The Fiat 600 microcar is well known to everyone who is fond of European cars. It was a rear-engined Italian car produced from 1955 to 1969. During this time, more than 2 million copies were produced, which made it really popular, and not only in Italy.
In the 1960s, 1970s and 1980s, the car was very popular in Latin America, especially in Argentina, where it was given the nickname “Fitito” – short for Fiat. The Seicento (‘600’ in Italian) was also sometimes used by body workshops to create exclusive versions.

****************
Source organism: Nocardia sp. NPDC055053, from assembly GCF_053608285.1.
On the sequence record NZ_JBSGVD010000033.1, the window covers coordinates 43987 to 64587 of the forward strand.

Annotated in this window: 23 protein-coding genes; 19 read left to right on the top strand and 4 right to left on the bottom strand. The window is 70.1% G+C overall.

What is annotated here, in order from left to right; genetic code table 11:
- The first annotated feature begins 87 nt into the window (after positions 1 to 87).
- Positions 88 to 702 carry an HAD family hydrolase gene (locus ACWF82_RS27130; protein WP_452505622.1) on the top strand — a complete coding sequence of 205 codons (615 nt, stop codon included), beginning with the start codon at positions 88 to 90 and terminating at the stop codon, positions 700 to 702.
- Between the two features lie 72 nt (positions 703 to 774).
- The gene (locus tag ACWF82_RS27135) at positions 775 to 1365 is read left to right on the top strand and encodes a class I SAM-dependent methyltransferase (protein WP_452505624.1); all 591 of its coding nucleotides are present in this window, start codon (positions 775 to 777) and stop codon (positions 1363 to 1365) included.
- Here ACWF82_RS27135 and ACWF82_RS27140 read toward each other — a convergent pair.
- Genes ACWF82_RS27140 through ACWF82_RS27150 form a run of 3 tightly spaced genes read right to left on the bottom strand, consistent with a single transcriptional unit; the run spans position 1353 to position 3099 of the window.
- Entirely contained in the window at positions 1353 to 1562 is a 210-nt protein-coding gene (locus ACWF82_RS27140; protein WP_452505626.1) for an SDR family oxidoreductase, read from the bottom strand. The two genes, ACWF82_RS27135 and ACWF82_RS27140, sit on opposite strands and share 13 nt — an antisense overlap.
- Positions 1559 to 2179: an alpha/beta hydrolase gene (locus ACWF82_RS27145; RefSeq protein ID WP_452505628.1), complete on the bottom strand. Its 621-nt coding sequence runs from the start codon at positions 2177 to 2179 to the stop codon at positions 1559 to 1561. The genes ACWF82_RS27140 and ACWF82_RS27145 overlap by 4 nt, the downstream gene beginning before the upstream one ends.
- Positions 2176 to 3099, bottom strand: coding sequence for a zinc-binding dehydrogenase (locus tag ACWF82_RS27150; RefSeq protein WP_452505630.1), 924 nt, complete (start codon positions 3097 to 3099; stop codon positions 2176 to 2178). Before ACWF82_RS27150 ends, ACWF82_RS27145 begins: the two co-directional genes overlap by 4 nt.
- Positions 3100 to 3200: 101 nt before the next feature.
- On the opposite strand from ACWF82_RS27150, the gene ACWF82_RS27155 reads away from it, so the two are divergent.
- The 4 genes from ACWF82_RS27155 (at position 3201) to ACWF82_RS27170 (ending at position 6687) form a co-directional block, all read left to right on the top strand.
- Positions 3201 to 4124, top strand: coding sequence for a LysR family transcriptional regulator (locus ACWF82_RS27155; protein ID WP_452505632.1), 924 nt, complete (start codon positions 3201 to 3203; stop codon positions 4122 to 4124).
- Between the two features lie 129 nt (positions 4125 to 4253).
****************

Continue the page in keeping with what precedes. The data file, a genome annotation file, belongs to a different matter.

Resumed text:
One of them was a coupe from the Accossato workshop. The full name of the car sounded like Fiat 600 Weekend “due porte e mezzo” which means “Two and a half doors”. It turns out that this literal translation accurately conveys the concept of an unusual coupe.
Presented in 1956, the prototype had a “child” door above the right rear wheel that opened against the direction of travel. The solution is unusual, but quite practical: it should be much more convenient to put children in the back seat or to throw things through the front doors.
The Turin body shop Ernesto Accossato is known for its vans based on the Fiat 500 Topolino, as well as hearses and sports fastbacks based on the Fiat 1400/1900. The Fiat 600 Weekend “due porte e mezzo” is one of the last works of the workshop.